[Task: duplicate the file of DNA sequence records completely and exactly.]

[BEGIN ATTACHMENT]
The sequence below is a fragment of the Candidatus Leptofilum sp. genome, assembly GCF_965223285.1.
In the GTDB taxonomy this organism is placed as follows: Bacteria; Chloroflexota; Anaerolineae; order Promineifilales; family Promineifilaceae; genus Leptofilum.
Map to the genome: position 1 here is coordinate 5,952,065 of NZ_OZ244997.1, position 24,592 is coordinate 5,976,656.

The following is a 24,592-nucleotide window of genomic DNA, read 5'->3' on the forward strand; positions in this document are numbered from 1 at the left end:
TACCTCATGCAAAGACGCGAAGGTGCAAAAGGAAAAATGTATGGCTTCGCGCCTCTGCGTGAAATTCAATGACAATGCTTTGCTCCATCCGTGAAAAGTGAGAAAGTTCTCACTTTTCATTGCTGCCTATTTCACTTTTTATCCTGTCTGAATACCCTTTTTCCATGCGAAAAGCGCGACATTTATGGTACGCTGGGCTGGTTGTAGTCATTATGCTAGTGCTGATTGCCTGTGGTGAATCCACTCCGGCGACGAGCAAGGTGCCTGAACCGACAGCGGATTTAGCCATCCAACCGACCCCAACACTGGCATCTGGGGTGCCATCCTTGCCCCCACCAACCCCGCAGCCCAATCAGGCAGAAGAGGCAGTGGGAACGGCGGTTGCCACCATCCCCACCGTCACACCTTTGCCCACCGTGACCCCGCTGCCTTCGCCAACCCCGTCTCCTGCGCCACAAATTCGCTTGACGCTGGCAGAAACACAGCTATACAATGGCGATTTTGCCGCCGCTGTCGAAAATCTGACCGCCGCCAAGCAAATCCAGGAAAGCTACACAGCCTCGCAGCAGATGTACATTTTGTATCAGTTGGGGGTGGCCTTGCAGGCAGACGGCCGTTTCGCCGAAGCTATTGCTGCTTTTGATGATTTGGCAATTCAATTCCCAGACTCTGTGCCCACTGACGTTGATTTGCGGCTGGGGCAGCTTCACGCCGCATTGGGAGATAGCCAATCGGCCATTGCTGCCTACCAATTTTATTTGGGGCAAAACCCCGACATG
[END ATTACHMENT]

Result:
The sequence below is a fragment of the Candidatus Leptofilum sp. genome, assembly GCF_965223285.1.
In the GTDB taxonomy this organism is placed as follows: Bacteria; Chloroflexota; Anaerolineae; order Promineifilales; family Promineifilaceae; genus Leptofilum.
Map to the genome: position 1 here is coordinate 5,952,065 of NZ_OZ244997.1, position 24,592 is coordinate 5,976,656.

The following is a 24,592-nucleotide window of genomic DNA, read 5'->3' on the forward strand; positions in this document are numbered from 1 at the left end:
TACCTCATGCAAAGACGCGAAGGTGCAAAAGGAAAAATGTATGGCTTCGCGCCTCTGCGTGAAATTCAATGACAATGCTTTGCTCCATCCGTGAAAAGTGAGAAAGTTCTCACTTTTCATTGCTGCCTATTTCACTTTTTATCCTGTCTGAATACCCTTTTTCCATGCGAAAAGCGCGACATTTATGGTACGCTGGGCTGGTTGTAGTCATTATGCTAGTGCTGATTGCCTGTGGTGAATCCACTCCGGCGACGAGCAAGGTGCCTGAACCGACAGCGGATTTAGCCATCCAACCGACCCCAACACTGGCATCTGGGGTGCCATCCTTGCCCCCACCAACCCCGCAGCCCAATCAGGCAGAAGAGGCAGTGGGAACGGCGGTTGCCACCATCCCCACCGTCACACCTTTGCCCACCGTGACCCCGCTGCCTTCGCCAACCCCGTCTCCTGCGCCACAAATTCGCTTGACGCTGGCAGAAACACAGCTATACAATGGCGATTTTGCCGCCGCTGTCGAAAATCTGACCGCCGCCAAGCAAATCCAGGAAAGCTACACAGCCTCGCAGCAGATGTACATTTTGTATCAGTTGGGGGTGGCCTTGCAGGCAGACGGCCGTTTCGCCGAAGCTATTGCTGCTTTTGATGATTTGGCAATTCAATTCCCAGACTCTGTGCCCACTGACGTTGATTTGCGGCTGGGGCAGCTTCACGCCGCATTGGGAGATAGCCAATCGGCCATTGCTGCCTACCAATTTTATTTGGGGCAAAACCCCGACATG